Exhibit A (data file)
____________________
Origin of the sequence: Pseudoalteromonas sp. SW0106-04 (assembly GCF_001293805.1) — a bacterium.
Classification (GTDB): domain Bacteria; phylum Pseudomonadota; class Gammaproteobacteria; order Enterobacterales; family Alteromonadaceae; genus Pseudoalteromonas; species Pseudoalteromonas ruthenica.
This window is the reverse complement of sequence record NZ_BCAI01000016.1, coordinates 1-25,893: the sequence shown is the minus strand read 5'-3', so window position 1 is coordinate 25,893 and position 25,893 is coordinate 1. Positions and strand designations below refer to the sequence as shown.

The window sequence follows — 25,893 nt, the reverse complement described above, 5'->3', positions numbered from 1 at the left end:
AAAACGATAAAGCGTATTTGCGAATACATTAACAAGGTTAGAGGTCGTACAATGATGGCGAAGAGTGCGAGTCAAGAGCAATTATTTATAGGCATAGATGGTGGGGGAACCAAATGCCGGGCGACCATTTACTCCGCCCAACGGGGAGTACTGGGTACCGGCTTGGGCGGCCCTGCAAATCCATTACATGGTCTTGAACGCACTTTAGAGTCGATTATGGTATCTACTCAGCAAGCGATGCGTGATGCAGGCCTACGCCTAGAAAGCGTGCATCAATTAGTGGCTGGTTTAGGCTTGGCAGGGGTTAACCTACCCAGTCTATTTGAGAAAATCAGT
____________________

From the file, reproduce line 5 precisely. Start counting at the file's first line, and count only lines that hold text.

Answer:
AAAACGATAAAGCGTATTTGCGAATACATTAACAAGGTTAGAGGTCGTACAATGATGGCGAAGAGTGCGAGTCAAGAGCAATTATTTATAGGCATAGATGGTGGGGGAACCAAATGCCGGGCGACCATTTACTCCGCCCAACGGGGAGTACTGGGTACCGGCTTGGGCGGCCCTGCAAATCCATTACATGGTCTTGAACGCACTTTAGAGTCGATTATGGTATCTACTCAGCAAGCGATGCGTGATGCAGGCCTACGCCTAGAAAGCGTGCATCAATTAGTGGCTGGTTTAGGCTTGGCAGGGGTTAACCTACCCAGTCTATTTGAGAAAATCAGT